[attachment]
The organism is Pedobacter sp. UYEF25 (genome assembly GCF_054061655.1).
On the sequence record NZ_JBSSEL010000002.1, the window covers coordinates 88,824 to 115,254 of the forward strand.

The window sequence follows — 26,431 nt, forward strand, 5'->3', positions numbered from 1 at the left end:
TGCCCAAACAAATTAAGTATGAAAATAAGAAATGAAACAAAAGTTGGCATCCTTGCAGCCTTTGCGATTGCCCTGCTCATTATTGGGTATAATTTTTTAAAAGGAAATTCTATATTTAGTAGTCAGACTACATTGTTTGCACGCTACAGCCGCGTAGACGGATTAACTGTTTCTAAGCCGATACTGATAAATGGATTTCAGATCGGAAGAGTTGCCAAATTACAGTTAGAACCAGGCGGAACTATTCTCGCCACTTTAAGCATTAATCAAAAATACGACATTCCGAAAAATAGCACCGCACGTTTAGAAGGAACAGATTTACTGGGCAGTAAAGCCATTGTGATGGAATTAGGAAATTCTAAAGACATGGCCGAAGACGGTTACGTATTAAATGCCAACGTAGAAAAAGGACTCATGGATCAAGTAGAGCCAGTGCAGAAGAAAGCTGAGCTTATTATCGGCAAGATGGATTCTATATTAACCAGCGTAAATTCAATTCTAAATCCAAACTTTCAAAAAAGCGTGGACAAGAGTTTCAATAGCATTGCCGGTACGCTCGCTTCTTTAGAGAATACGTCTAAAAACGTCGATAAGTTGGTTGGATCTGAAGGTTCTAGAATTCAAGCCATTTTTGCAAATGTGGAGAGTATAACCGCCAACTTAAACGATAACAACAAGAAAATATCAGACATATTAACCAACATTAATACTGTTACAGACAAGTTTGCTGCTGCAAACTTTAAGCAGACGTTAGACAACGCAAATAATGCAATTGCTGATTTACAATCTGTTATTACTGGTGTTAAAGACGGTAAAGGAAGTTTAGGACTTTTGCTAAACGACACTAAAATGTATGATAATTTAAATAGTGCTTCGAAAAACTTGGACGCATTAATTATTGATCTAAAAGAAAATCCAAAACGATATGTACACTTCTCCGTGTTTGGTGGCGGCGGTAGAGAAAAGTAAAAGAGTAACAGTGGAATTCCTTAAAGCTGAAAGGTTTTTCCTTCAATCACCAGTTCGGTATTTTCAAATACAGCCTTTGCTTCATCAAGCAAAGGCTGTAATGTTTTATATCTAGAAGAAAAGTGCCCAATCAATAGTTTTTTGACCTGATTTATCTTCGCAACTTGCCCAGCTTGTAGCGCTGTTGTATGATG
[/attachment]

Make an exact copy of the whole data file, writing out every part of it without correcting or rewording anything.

The organism is Pedobacter sp. UYEF25 (genome assembly GCF_054061655.1).
On the sequence record NZ_JBSSEL010000002.1, the window covers coordinates 88,824 to 115,254 of the forward strand.

The window sequence follows — 26,431 nt, forward strand, 5'->3', positions numbered from 1 at the left end:
TGCCCAAACAAATTAAGTATGAAAATAAGAAATGAAACAAAAGTTGGCATCCTTGCAGCCTTTGCGATTGCCCTGCTCATTATTGGGTATAATTTTTTAAAAGGAAATTCTATATTTAGTAGTCAGACTACATTGTTTGCACGCTACAGCCGCGTAGACGGATTAACTGTTTCTAAGCCGATACTGATAAATGGATTTCAGATCGGAAGAGTTGCCAAATTACAGTTAGAACCAGGCGGAACTATTCTCGCCACTTTAAGCATTAATCAAAAATACGACATTCCGAAAAATAGCACCGCACGTTTAGAAGGAACAGATTTACTGGGCAGTAAAGCCATTGTGATGGAATTAGGAAATTCTAAAGACATGGCCGAAGACGGTTACGTATTAAATGCCAACGTAGAAAAAGGACTCATGGATCAAGTAGAGCCAGTGCAGAAGAAAGCTGAGCTTATTATCGGCAAGATGGATTCTATATTAACCAGCGTAAATTCAATTCTAAATCCAAACTTTCAAAAAAGCGTGGACAAGAGTTTCAATAGCATTGCCGGTACGCTCGCTTCTTTAGAGAATACGTCTAAAAACGTCGATAAGTTGGTTGGATCTGAAGGTTCTAGAATTCAAGCCATTTTTGCAAATGTGGAGAGTATAACCGCCAACTTAAACGATAACAACAAGAAAATATCAGACATATTAACCAACATTAATACTGTTACAGACAAGTTTGCTGCTGCAAACTTTAAGCAGACGTTAGACAACGCAAATAATGCAATTGCTGATTTACAATCTGTTATTACTGGTGTTAAAGACGGTAAAGGAAGTTTAGGACTTTTGCTAAACGACACTAAAATGTATGATAATTTAAATAGTGCTTCGAAAAACTTGGACGCATTAATTATTGATCTAAAAGAAAATCCAAAACGATATGTACACTTCTCCGTGTTTGGTGGCGGCGGTAGAGAAAAGTAAAAGAGTAACAGTGGAATTCCTTAAAGCTGAAAGGTTTTTCCTTCAATCACCAGTTCGGTATTTTCAAATACAGCCTTTGCTTCATCAAGCAAAGGCTGTAATGTTTTATATCTAGAAGAAAAGTGCCCAATCAATAGTTTTTTGACCTGATTTATCTTCGCAACTTGCCCAGCTTGTAGCGCTGTTGTATGATG